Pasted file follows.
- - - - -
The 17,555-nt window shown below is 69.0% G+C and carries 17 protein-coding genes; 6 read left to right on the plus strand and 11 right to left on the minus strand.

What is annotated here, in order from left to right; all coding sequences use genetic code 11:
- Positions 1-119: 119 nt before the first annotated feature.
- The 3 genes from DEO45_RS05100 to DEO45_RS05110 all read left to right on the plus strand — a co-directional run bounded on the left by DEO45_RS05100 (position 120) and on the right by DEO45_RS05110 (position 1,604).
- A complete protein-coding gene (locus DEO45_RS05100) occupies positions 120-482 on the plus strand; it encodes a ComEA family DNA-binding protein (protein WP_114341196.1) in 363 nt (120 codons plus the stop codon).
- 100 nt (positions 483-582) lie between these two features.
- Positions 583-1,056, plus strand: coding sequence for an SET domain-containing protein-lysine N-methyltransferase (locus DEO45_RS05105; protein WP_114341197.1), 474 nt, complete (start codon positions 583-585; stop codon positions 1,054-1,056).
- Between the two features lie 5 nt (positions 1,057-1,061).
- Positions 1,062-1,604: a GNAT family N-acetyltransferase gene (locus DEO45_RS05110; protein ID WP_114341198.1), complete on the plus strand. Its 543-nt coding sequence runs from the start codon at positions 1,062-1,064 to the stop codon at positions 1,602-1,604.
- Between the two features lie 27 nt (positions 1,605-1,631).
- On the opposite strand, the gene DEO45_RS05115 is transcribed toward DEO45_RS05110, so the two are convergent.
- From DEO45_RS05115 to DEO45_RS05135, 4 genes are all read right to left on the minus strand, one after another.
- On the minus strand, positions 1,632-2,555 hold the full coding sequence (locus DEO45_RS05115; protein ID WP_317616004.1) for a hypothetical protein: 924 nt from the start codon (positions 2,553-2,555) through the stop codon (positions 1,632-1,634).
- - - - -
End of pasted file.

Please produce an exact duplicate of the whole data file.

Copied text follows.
The 17,555-nt window shown below is 69.0% G+C and carries 17 protein-coding genes; 6 read left to right on the plus strand and 11 right to left on the minus strand.

What is annotated here, in order from left to right; all coding sequences use genetic code 11:
- Positions 1-119: 119 nt before the first annotated feature.
- The 3 genes from DEO45_RS05100 to DEO45_RS05110 all read left to right on the plus strand — a co-directional run bounded on the left by DEO45_RS05100 (position 120) and on the right by DEO45_RS05110 (position 1,604).
- A complete protein-coding gene (locus DEO45_RS05100) occupies positions 120-482 on the plus strand; it encodes a ComEA family DNA-binding protein (protein WP_114341196.1) in 363 nt (120 codons plus the stop codon).
- 100 nt (positions 483-582) lie between these two features.
- Positions 583-1,056, plus strand: coding sequence for an SET domain-containing protein-lysine N-methyltransferase (locus DEO45_RS05105; protein WP_114341197.1), 474 nt, complete (start codon positions 583-585; stop codon positions 1,054-1,056).
- Between the two features lie 5 nt (positions 1,057-1,061).
- Positions 1,062-1,604: a GNAT family N-acetyltransferase gene (locus DEO45_RS05110; protein ID WP_114341198.1), complete on the plus strand. Its 543-nt coding sequence runs from the start codon at positions 1,062-1,064 to the stop codon at positions 1,602-1,604.
- Between the two features lie 27 nt (positions 1,605-1,631).
- On the opposite strand, the gene DEO45_RS05115 is transcribed toward DEO45_RS05110, so the two are convergent.
- From DEO45_RS05115 to DEO45_RS05135, 4 genes are all read right to left on the minus strand, one after another.
- On the minus strand, positions 1,632-2,555 hold the full coding sequence (locus DEO45_RS05115; protein ID WP_317616004.1) for a hypothetical protein: 924 nt from the start codon (positions 2,553-2,555) through the stop codon (positions 1,632-1,634).